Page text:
Unit 6: Abolitionists

  • Arthur Tappan

    Arthur Tappan
    Tappan was a wealthy man who used his money for a great cause, fighting against slavery. He quickly fought his way up in the pyramid and made a name for himself in the movement. At some point in time he was working with William Lloyd Garrison, but split because Garrison's ways of revolting were very violent and harsh. His whole life was dedicated to the stop of slavery, which he successfully contributed to.
  • Sarah Moore Grimke

    Sarah Moore Grimke
    Even though Sarah Grimke fough against slavery as a young girl she was raised in aprominent slaveholding family. This is what led her to fight against it because she saw what they went through, and was horrified by it. She quickly influenced her younger sister Angelina. Leading the two to be very important key females of the abolitionists movement.
  • Lucretia Coffin Mott

    Lucretia Coffin Mott
    Not only did Mott fight for women, but she also fought against slavery. As a Quaker she taught at a local school and later married James Mott. She lectured people on abolition, but also many other subjects she fought for. When wanting to attend an the World Anti-Slavery Convention in London Mott was refused because she was a female. Therefore, leading her to fight for women's rights, very strongly.
  • Sojourner Truth

    Sojourner Truth
    One of the most famous female abolitionsts of the 19th century, Ms. Truth greatly impacted the world around her. Born a slve, but later in 1827 given her freedom she quickly began to speak out against slavery. Also stading up for women's rights, she was widly famous for all that she did. Truth was never denied for being black by any fellow women's rights activists or abolitionists.
  • Elizur Wright

    Elizur Wright
    He was a well educated man and a leader of the American Anti-Slavery Society. Since he was so involved he had to blockade his doors for fear of the anti-abolitionists.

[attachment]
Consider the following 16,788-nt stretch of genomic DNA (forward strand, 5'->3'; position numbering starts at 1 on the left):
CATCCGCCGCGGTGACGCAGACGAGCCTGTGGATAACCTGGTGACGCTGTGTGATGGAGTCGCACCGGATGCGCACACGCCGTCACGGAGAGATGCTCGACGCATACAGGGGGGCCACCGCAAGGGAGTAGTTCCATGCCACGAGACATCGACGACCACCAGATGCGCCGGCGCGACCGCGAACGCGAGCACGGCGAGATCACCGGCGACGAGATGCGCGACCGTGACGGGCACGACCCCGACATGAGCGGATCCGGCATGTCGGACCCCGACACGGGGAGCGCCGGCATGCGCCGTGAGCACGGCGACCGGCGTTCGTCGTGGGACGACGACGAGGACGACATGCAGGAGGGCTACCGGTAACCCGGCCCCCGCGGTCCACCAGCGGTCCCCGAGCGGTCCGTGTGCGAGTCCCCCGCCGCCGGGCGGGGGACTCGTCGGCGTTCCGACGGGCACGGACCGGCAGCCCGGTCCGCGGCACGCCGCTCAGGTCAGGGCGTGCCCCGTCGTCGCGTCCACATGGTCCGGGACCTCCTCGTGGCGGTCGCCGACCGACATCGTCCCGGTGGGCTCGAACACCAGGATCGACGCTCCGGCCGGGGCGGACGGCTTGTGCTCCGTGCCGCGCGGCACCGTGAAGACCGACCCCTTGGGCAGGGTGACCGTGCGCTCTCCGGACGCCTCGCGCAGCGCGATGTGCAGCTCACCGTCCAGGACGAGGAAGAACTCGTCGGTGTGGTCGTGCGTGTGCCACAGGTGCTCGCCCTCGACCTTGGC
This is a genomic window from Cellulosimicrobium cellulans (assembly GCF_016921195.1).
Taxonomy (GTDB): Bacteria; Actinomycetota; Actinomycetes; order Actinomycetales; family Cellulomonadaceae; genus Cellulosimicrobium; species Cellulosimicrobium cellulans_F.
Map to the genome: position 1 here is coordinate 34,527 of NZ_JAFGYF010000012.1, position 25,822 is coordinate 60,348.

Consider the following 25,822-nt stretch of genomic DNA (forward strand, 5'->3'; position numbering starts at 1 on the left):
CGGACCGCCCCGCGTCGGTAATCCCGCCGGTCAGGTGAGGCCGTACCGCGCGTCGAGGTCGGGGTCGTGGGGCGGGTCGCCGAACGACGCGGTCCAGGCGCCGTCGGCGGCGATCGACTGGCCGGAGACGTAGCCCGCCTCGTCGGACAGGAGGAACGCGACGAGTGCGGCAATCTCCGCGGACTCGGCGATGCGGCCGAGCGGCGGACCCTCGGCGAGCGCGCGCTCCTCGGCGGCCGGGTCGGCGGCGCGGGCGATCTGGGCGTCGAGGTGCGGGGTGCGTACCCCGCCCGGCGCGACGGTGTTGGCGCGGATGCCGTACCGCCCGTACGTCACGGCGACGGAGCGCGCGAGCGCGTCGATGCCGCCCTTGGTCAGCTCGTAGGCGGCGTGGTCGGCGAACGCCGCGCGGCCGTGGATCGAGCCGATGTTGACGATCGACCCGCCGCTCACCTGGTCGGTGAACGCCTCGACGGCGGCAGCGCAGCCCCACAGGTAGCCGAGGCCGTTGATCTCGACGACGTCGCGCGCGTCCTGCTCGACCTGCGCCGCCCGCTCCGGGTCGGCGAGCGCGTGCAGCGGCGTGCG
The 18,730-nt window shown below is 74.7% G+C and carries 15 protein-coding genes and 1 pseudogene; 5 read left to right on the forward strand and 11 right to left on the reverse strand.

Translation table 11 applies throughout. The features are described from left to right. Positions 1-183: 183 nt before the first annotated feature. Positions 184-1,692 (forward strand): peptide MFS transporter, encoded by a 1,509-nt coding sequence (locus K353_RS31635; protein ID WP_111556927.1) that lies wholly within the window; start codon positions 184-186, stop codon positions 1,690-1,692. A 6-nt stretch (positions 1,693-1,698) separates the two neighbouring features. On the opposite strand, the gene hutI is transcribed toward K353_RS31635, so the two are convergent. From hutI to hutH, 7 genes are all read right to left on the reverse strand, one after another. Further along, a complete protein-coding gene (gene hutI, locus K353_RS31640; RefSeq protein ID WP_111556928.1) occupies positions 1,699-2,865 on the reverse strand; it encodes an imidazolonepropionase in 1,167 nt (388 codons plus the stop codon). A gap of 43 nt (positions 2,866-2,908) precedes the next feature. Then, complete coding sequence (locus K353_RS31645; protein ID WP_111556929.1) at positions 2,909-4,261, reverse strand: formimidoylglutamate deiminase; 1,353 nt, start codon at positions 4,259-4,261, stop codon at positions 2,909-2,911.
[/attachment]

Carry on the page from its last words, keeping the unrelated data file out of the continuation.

• Angelina Grimke Weld

    Angelina Grimke Weld
    Angelina contrributed to this movement by lecturing and speaking out against slavery. She married Dwight weld who was equally involved in the abolitionist movement. However, due to health concerns she stopped lectureing, but never stopped fighting for the cause.Most importantely she spoke out against slavery to the legislature, making her the first woman ever to do so. In her doing so she brought many whites and balcks together.
  • William Lloyd Garrison

    William Lloyd Garrison
    William Garrison did so much in the abolitionsys movement that there is no way to explain how much he did. Publishing The Liberator he made it public that it was necessary for others to stand up against slavery.
  • Harriet Beecher Stowe

    Harriet Beecher Stowe
    The publication of her most famous book, Unle Tom's Cabin in 1852 was the start to her fame. She began to speak out against slvery because of the loss of a son, which made her think about what it was like for slave familys when one was sold. Thus began the journey of the very influencial aboltionist.
  • Harriet Tubman

    Harriet Tubman
    Known for being one of the most sccessful "conductors" of the Undergruond Railroad, Harriet Tubman help more than 300 slaves runaway. Also as a runaway slave Tubman felt very stronly about the abolitioists movement.
  • Frederick Douglass

    Frederick Douglass
    Probably one of the most famous abolitionists, Frederick Douglass was an escaped slave and fought for the freedom of not only hime, but others. He believed in using political tactics to work for abolition. He spoke against slavery and because of his expirence as a slve he was able to really let others know what is was like to be one. He had very different vies as Garrison, whcih caused a fall-out between the two. However, Douglass made a huge impact on the abolitionsts movement.
  • David Walker

    David Walker
    Walker was a free american american man who felt strongly about the abolitionists movement. However, white abolitionists felt that his radical doinggsg would harm the progress of the movement. He was able to spread his Appeal paphlet because of his background in trade. He was indeed like many who spoke out against slavery, hated by many.